Caffeine | Kentucky Beverage Association

Caffeine

Caffeine is a natural substance and mild stimulant found in coffee beans, tea leaves, kola nuts, cocoa beans and other plants. Caffeine also can be created to be identical to the natural substance. Both natural and manufactured forms of caffeine are safe ingredients that consumers have enjoyed in many beverages around the world. In North America, most adults aged 25 and over consume most of their caffeine from coffee, but other sources include tea, soft drinks and energy drinks.

History

Caffeine is an alkaloid compound that has been safely used as a flavor enhancer in many beverages for more than one hundred years. The U.S. Food and Drug Administration (FDA) designated caffeine in cola drinks as “Generally Recognized As Safe” (GRAS) in 1959. The FDA considers caffeine safe for all consumers, including children. In 1987, following extensive review, the FDA “found no evidence to show that the use of caffeine in carbonated beverages would render these products injurious to health.”

Ingredients

Found naturally in more than 60 species of plants, caffeine is one of the most studied ingredients. In amounts often found in coffee and some energy drinks, caffeine can have a pleasant stimulating or alerting effect. More than 140 countries have specifically considered the safety of caffeine and allow its use in beverages at varying levels.

Caffeine Content of Specific Beverages

In accordance with FDA regulations, beverage companies list caffeine in the ingredients list on product labels when it is added to a product. There is no requirement to list the precise amount of caffeine present. However, many American Beverage Association member companies are voluntarily moving to list precise caffeine contents on product labels as part of an initiative to provide consumers with more information about the beverages that they are drinking. These companies also have provided caffeine content information through their corporate toll-free numbers and Web sites for many years. American Beverage Association member companies also provide caffeine-free beverages for those consumers who prefer not to consume caffeine.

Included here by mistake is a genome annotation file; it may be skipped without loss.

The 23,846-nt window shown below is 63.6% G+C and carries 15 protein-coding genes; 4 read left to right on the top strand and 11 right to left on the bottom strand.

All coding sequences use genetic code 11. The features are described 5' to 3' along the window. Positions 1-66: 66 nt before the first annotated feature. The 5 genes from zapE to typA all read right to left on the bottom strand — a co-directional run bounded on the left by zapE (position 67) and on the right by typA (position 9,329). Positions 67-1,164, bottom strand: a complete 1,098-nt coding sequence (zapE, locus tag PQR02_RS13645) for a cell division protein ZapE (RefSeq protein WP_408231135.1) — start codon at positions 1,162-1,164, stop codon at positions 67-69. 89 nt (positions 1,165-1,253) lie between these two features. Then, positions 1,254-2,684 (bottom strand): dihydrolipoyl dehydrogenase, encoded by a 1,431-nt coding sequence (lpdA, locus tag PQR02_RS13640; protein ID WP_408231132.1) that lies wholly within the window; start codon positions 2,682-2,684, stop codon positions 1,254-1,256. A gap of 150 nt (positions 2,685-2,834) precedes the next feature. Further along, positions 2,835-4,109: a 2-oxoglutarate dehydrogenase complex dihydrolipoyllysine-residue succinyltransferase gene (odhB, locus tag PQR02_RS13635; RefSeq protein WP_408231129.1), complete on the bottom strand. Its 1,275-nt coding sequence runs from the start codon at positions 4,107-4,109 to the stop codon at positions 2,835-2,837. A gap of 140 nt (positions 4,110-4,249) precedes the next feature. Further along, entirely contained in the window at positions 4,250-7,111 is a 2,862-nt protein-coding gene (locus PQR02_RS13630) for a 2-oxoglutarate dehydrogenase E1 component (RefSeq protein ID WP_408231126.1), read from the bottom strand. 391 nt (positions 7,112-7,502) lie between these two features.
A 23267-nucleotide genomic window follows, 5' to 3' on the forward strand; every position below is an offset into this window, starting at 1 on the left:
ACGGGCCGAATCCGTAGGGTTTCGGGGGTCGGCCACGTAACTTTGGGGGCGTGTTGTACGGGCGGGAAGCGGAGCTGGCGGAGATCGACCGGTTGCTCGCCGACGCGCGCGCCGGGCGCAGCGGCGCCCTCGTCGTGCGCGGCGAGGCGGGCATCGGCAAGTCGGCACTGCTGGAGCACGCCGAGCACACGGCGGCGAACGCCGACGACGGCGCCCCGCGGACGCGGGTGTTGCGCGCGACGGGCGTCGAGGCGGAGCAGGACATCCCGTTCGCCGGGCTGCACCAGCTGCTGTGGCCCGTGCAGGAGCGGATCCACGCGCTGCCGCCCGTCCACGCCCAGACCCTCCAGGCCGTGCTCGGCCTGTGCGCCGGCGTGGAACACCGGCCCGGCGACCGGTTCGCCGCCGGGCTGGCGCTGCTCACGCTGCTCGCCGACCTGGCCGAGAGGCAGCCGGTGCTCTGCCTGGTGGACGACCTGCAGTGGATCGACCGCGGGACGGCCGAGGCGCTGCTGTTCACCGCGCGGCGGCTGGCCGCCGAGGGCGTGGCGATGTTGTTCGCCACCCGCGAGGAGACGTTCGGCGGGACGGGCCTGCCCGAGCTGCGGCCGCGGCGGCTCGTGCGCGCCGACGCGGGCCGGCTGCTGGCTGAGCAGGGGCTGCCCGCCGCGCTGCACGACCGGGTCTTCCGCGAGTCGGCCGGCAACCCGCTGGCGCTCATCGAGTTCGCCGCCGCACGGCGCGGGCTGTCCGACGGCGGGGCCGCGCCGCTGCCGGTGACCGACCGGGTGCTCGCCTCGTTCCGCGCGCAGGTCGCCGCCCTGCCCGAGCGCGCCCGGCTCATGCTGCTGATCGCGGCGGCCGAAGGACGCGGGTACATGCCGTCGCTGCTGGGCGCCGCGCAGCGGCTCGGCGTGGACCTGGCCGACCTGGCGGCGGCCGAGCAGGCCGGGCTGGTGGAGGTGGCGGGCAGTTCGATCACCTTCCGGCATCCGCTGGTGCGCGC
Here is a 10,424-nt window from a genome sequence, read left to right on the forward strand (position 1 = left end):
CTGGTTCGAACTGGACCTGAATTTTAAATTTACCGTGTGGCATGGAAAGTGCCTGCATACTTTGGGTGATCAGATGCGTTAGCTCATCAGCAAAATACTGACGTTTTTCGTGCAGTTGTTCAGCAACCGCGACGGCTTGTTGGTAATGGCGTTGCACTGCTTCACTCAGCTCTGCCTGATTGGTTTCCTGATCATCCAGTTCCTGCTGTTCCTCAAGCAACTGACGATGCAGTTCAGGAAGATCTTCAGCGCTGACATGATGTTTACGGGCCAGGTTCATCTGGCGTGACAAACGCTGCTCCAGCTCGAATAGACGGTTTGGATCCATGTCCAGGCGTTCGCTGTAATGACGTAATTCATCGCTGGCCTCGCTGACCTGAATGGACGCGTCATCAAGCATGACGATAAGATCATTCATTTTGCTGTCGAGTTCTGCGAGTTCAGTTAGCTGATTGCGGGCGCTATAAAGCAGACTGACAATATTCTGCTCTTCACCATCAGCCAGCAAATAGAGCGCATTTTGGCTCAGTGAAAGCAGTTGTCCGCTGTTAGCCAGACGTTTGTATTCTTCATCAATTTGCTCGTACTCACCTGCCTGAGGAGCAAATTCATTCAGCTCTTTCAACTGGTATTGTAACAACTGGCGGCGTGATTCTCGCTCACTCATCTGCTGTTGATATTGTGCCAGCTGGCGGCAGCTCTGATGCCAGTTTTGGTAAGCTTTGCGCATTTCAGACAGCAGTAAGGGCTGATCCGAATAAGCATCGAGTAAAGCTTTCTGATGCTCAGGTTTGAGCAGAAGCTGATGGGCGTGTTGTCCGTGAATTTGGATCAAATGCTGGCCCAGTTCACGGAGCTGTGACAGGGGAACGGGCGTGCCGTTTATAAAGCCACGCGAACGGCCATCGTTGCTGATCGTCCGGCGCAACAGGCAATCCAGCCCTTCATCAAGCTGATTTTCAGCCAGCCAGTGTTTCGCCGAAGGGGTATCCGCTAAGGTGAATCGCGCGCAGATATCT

Caffeine levels for coffee vary depending on several factors, including coffee bean type, geography and harvest, as well as consumer brewing method/time and cup size.

Energy drinks, a growing beverage category, also often contain caffeine typically in the amount of 60-100 milligrams per 8 fluid ounces.

Typical caffeine levels in popular products

Caffeine in Beverages

The caffeine in beverages is either added during the formulation process, or occurs naturally as one of the ingredients, such as in ready-to-drink teas. For more than 100 years, the formulas for these drinks have carefully balanced various ingredients to achieve the flavor combination that consumers prefer. The bitter taste of caffeine adds to the complex overall flavor profile of soft drinks. Beverage companies offer both caffeinated and caffeine-free versions of many soft drinks.

Credit: American Beverage Association

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